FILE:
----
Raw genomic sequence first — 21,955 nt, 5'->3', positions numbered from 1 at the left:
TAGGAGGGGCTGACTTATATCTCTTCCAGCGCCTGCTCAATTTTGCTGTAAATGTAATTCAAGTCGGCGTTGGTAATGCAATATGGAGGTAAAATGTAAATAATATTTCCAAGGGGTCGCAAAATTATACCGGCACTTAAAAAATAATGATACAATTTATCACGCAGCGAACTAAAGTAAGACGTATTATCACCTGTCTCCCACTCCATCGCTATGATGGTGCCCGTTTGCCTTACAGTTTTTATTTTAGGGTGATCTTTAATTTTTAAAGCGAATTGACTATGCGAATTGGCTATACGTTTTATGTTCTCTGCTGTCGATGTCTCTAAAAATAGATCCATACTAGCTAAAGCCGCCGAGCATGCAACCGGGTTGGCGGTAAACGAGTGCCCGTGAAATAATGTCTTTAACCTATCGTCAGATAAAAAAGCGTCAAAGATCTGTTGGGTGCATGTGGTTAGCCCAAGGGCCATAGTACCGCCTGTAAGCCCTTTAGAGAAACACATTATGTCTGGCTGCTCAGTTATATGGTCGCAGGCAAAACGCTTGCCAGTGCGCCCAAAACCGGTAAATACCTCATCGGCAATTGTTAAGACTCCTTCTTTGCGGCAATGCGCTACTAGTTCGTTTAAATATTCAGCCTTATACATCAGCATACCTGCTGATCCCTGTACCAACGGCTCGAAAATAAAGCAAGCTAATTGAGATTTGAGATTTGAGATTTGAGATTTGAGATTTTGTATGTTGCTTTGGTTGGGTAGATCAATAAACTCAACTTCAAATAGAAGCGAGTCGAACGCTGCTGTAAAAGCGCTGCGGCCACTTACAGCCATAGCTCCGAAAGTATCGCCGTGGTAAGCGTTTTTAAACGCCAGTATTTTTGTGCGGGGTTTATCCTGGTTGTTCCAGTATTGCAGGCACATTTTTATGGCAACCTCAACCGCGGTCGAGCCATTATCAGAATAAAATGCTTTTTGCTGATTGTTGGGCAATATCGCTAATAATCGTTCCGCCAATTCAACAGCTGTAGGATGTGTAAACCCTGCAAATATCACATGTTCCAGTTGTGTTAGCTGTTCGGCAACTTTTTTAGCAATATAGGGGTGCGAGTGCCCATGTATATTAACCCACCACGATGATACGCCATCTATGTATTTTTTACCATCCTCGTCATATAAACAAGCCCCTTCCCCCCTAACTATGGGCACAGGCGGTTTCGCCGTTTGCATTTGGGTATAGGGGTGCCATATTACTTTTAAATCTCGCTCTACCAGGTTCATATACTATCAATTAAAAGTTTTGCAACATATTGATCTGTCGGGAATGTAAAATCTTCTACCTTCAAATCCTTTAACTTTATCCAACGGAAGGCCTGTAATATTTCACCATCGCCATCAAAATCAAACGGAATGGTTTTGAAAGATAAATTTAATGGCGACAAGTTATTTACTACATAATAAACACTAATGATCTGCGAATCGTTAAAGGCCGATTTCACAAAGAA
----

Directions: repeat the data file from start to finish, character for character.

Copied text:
Raw genomic sequence first — 21,955 nt, 5'->3', positions numbered from 1 at the left:
TAGGAGGGGCTGACTTATATCTCTTCCAGCGCCTGCTCAATTTTGCTGTAAATGTAATTCAAGTCGGCGTTGGTAATGCAATATGGAGGTAAAATGTAAATAATATTTCCAAGGGGTCGCAAAATTATACCGGCACTTAAAAAATAATGATACAATTTATCACGCAGCGAACTAAAGTAAGACGTATTATCACCTGTCTCCCACTCCATCGCTATGATGGTGCCCGTTTGCCTTACAGTTTTTATTTTAGGGTGATCTTTAATTTTTAAAGCGAATTGACTATGCGAATTGGCTATACGTTTTATGTTCTCTGCTGTCGATGTCTCTAAAAATAGATCCATACTAGCTAAAGCCGCCGAGCATGCAACCGGGTTGGCGGTAAACGAGTGCCCGTGAAATAATGTCTTTAACCTATCGTCAGATAAAAAAGCGTCAAAGATCTGTTGGGTGCATGTGGTTAGCCCAAGGGCCATAGTACCGCCTGTAAGCCCTTTAGAGAAACACATTATGTCTGGCTGCTCAGTTATATGGTCGCAGGCAAAACGCTTGCCAGTGCGCCCAAAACCGGTAAATACCTCATCGGCAATTGTTAAGACTCCTTCTTTGCGGCAATGCGCTACTAGTTCGTTTAAATATTCAGCCTTATACATCAGCATACCTGCTGATCCCTGTACCAACGGCTCGAAAATAAAGCAAGCTAATTGAGATTTGAGATTTGAGATTTGAGATTTGAGATTTTGTATGTTGCTTTGGTTGGGTAGATCAATAAACTCAACTTCAAATAGAAGCGAGTCGAACGCTGCTGTAAAAGCGCTGCGGCCACTTACAGCCATAGCTCCGAAAGTATCGCCGTGGTAAGCGTTTTTAAACGCCAGTATTTTTGTGCGGGGTTTATCCTGGTTGTTCCAGTATTGCAGGCACATTTTTATGGCAACCTCAACCGCGGTCGAGCCATTATCAGAATAAAATGCTTTTTGCTGATTGTTGGGCAATATCGCTAATAATCGTTCCGCCAATTCAACAGCTGTAGGATGTGTAAACCCTGCAAATATCACATGTTCCAGTTGTGTTAGCTGTTCGGCAACTTTTTTAGCAATATAGGGGTGCGAGTGCCCATGTATATTAACCCACCACGATGATACGCCATCTATGTATTTTTTACCATCCTCGTCATATAAACAAGCCCCTTCCCCCCTAACTATGGGCACAGGCGGTTTCGCCGTTTGCATTTGGGTATAGGGGTGCCATATTACTTTTAAATCTCGCTCTACCAGGTTCATATACTATCAATTAAAAGTTTTGCAACATATTGATCTGTCGGGAATGTAAAATCTTCTACCTTCAAATCCTTTAACTTTATCCAACGGAAGGCCTGTAATATTTCACCATCGCCATCAAAATCAAACGGAATGGTTTTGAAAGATAAATTTAATGGCGACAAGTTATTTACTACATAATAAACACTAATGATCTGCGAATCGTTAAAGGCCGATTTCACAAAGAA